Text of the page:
• why not? Notably in the pre-C99 era without inline. A canonical example was 1980s era getc which was (IIRC) at that time (SunOS3.2, 1987) documented as being a macro, with a NOTE in the man page telling (I forgot the details) that with some FILE* filearr[]; a getc(filearr[i++]) was wrong (IIRC, the undefined behavior terminology did not exist at that time). When you looked into some system headers (e.g. <stdio.h> or some header included by it) you could find the definition of such macro. And at that time (with computers running only at a few MHz, so thousand times slower than today) getc has to be a macro for efficiency reasons (since inline did not exist, and compilers did no interprocedural optimizations like they are able to do now). Of course, you could use getc in your own macros.
    • even today, some standards define macros. In particular today's waitpid(2) system call document WIFEXITED & WEXITSTATUS as macros, and it is sensible to #define some of your macros mixing both of them.
    • the main point is to understand the working of the C preprocessor, and its profoundly textual (so very brittle) nature. This is explained in all textbooks about C. Hence you need to understand what is happening under the hoods.
    • the rule of thumb with modern era C (that is C99 & C11) is to systematically prefer having some static inline function (defined in some header file) to an equivalent macro. In other words, #define some macro only when you cannot avoid it. And explicitly document that fact.
    • several layers of macro might (sometimes) increase code readability.
    • macros can be tested with #ifdef macroname which is sometimes useful.

    Of course, when you dare defining several layers of macros (I won't call them "recursive", read about self-referential macros) you need to be very careful and understand what is happening with all of them (combined & separately). Looking into the preprocessed form is helpful.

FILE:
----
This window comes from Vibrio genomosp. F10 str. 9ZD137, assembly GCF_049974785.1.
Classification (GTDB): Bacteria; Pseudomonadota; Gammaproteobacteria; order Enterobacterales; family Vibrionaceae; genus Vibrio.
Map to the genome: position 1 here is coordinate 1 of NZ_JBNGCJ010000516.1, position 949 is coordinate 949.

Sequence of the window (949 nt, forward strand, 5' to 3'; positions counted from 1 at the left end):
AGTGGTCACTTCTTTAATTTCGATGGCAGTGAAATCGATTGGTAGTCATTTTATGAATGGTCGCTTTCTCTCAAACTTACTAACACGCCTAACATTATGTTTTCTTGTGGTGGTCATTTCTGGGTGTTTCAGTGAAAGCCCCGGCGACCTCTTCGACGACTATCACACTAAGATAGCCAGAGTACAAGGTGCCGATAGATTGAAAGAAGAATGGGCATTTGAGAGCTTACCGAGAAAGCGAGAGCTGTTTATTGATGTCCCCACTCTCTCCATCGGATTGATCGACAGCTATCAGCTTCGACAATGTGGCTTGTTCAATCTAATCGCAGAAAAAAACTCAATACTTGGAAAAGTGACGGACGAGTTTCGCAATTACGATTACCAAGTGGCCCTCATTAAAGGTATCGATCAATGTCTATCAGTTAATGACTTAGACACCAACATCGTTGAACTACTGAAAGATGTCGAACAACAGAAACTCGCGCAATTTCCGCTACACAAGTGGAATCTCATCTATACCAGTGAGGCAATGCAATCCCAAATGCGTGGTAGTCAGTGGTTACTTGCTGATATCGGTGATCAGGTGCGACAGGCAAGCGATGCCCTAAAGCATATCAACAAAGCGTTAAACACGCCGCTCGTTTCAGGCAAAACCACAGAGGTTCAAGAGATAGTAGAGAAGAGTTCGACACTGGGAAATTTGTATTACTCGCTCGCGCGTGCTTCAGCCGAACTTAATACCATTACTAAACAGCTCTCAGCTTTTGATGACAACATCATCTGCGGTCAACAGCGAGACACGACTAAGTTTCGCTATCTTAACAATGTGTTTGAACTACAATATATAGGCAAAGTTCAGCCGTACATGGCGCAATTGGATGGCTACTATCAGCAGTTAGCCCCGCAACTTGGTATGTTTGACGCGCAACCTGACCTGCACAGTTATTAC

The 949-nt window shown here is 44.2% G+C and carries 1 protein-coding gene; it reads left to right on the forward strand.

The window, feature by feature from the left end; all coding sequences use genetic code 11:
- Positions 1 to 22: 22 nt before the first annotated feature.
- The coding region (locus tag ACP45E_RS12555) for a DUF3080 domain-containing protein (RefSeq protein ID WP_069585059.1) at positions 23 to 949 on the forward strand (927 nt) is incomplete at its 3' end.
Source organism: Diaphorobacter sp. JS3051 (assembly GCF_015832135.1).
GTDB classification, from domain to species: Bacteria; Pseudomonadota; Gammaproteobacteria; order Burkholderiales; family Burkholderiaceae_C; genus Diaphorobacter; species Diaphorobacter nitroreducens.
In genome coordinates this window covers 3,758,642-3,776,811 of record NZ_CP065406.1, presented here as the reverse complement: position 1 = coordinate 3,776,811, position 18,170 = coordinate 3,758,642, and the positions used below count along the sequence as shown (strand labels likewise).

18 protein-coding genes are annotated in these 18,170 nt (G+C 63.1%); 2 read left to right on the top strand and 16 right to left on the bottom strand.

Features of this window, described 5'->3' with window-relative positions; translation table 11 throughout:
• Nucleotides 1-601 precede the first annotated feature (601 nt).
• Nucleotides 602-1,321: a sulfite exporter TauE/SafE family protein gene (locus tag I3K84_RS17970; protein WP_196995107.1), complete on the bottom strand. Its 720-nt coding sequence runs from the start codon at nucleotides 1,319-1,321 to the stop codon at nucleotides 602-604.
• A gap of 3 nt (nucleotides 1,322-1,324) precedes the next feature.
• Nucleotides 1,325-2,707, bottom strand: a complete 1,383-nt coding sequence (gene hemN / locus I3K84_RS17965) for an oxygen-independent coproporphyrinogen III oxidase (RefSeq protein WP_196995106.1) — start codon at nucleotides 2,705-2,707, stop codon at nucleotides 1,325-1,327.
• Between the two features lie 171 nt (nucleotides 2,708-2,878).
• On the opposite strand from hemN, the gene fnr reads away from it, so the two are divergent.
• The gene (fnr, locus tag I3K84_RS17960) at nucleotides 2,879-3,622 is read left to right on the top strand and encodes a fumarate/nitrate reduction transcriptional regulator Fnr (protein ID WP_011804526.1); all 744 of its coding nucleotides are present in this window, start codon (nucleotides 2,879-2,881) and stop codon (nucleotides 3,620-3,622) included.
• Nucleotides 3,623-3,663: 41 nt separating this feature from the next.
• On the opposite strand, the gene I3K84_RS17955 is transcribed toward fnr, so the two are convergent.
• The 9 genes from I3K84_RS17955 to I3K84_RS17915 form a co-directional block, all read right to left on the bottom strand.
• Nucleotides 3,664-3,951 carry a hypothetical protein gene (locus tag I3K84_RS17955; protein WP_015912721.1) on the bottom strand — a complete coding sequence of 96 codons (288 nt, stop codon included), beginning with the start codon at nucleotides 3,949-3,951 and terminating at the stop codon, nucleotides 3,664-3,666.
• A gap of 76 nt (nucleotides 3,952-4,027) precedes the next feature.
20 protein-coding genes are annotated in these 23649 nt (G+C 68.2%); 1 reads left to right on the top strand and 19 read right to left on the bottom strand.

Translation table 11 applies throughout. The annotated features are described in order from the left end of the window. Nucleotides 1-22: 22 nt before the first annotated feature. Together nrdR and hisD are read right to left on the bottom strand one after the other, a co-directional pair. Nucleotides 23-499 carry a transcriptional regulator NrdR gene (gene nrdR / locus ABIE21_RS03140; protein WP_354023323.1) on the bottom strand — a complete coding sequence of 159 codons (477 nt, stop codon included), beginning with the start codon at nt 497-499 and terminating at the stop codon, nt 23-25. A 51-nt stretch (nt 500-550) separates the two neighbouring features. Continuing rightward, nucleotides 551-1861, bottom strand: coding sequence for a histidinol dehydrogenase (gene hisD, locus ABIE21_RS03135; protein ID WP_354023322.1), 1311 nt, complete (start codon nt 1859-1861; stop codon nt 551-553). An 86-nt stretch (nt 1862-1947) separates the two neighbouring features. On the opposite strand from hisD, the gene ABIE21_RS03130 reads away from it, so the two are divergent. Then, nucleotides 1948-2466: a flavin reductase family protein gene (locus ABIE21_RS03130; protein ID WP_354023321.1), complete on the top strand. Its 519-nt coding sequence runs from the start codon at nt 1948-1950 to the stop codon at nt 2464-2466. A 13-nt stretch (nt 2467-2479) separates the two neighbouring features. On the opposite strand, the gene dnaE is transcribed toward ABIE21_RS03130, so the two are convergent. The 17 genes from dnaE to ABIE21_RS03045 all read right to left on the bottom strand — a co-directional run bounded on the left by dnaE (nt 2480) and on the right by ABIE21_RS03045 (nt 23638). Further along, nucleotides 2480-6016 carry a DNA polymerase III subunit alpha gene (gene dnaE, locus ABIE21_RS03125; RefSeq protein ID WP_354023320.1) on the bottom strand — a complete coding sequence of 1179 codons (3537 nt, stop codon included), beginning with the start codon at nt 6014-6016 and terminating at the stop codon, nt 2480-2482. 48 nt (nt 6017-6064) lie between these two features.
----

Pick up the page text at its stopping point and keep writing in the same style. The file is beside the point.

BTW, to debug complex macros, I sometimes do

    gcc -C -E -I/some/directory mysource.c | sed 's:^#://#:' > mysource.i

    then I look into the mysource.i and sometimes even have to compile it, perhaps as gcc -c -Wall mysource.i to get warnings which are located in the preprocessed form mysource.i (which I can examine in my emacs editor). The sed command is "commenting" the lines starting with # which are setting source location (à la #line).... Sometimes I even do indent mysource.i

    (actually, I have a special rule for that in my Makefile)

    Is having LPM prefixed with __ proper?

    BTW, names starting with _ are (by the standard, and conventionally) reserved to the implementation. In principle you are not allowed to have your names starting with _ so there cannot be any collision.

    Notice that the __LPM_classic__ macro uses the statement-expr extension (of GCC & Clang)

    Look also at other programming languages. Common Lisp has a very different model of macros (and a much more interesting one). Read about hygienic macros. My personal regret is that the C preprocessor has never evolved to be much more powerful (and Scheme-like). Why that did not happen (imagine a C preprocessor able to invoke Guile code to do the macro expansion!) is probably for sociological & economical reasons.

    You still should sometimes consider using some other preprocessor (like m4 or GPP) to generate C code. See autoconf.

Leave a reply to - Why would you recursively define macros in terms of other macros in C?

◀ Go back